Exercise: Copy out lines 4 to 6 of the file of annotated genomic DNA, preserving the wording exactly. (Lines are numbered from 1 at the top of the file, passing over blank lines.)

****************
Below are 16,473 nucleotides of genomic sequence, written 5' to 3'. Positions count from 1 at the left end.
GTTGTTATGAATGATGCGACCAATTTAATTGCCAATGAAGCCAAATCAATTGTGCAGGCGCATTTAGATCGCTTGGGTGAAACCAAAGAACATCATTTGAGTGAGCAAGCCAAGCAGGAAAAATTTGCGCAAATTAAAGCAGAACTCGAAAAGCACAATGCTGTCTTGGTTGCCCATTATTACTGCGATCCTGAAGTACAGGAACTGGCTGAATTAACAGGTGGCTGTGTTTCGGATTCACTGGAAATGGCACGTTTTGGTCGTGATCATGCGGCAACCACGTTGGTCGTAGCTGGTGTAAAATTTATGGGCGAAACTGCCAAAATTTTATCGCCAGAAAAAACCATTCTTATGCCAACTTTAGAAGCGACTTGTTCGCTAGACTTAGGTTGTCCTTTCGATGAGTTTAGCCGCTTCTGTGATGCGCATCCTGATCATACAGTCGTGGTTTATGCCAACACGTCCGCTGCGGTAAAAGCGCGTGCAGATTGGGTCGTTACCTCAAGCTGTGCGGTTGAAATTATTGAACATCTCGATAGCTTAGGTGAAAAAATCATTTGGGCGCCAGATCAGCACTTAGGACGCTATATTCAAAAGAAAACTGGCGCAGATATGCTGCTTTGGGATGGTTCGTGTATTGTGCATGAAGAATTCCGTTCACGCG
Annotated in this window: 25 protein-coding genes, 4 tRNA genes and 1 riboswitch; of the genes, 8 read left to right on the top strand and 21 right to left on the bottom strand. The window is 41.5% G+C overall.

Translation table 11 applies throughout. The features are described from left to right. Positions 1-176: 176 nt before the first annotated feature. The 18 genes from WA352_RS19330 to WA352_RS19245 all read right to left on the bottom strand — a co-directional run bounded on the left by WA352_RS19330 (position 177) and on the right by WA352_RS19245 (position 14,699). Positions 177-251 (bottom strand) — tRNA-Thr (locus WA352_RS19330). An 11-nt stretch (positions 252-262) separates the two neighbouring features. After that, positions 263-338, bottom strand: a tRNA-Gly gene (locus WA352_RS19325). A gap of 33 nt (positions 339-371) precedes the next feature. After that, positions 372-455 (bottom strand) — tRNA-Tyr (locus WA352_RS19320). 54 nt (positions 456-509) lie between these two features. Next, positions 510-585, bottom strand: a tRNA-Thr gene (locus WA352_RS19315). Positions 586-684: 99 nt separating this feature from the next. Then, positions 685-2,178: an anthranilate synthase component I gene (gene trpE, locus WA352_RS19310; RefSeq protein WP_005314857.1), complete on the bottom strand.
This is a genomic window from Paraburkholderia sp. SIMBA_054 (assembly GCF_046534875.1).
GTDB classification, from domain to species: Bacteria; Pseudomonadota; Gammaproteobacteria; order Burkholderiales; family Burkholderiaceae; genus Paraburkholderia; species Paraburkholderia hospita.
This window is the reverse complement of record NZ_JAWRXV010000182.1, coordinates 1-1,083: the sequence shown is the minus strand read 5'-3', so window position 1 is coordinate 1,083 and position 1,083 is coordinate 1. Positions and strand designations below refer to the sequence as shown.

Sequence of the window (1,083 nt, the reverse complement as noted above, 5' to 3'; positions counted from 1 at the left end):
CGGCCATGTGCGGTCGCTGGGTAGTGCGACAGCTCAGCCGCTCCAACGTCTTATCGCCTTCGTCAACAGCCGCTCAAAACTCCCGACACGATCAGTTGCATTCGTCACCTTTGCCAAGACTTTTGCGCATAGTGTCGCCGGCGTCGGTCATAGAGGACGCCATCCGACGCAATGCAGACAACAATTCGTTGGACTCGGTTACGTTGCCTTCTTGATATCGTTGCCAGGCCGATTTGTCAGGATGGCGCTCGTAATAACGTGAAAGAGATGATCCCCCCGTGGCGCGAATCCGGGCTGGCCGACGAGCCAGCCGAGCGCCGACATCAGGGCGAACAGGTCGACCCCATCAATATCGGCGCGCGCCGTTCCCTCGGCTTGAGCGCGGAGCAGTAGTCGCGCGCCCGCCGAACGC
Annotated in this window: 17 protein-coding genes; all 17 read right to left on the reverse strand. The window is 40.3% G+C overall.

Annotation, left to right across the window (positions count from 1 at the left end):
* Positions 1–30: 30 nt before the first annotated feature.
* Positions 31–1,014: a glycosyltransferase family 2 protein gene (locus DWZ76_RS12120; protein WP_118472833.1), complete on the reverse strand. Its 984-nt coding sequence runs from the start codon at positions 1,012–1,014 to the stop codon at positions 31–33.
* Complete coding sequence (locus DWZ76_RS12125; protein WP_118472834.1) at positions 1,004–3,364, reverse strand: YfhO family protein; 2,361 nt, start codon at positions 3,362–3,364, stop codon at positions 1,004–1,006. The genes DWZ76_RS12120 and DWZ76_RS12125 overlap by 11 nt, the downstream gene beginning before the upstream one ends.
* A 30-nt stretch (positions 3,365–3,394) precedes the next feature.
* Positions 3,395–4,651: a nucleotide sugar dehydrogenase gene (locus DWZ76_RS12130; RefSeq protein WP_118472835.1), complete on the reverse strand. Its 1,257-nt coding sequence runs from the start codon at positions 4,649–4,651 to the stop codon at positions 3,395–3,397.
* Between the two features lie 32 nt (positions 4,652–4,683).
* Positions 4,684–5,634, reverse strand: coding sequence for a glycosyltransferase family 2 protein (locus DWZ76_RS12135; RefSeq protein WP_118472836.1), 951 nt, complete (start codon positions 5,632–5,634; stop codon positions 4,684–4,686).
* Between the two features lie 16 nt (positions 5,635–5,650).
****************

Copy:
Translation table 11 applies throughout. The features are described from left to right. Positions 1-176: 176 nt before the first annotated feature. The 18 genes from WA352_RS19330 to WA352_RS19245 all read right to left on the bottom strand — a co-directional run bounded on the left by WA352_RS19330 (position 177) and on the right by WA352_RS19245 (position 14,699). Positions 177-251 (bottom strand) — tRNA-Thr (locus WA352_RS19330). An 11-nt stretch (positions 252-262) separates the two neighbouring features. After that, positions 263-338, bottom strand: a tRNA-Gly gene (locus WA352_RS19325). A gap of 33 nt (positions 339-371) precedes the next feature. After that, positions 372-455 (bottom strand) — tRNA-Tyr (locus WA352_RS19320). 54 nt (positions 456-509) lie between these two features. Next, positions 510-585, bottom strand: a tRNA-Thr gene (locus WA352_RS19315). Positions 586-684: 99 nt separating this feature from the next. Then, positions 685-2,178: an anthranilate synthase component I gene (gene trpE, locus WA352_RS19310; RefSeq protein WP_005314857.1), complete on the bottom strand.
This is a genomic window from Paraburkholderia sp. SIMBA_054 (assembly GCF_046534875.1).
GTDB classification, from domain to species: Bacteria; Pseudomonadota; Gammaproteobacteria; order Burkholderiales; family Burkholderiaceae; genus Paraburkholderia; species Paraburkholderia hospita.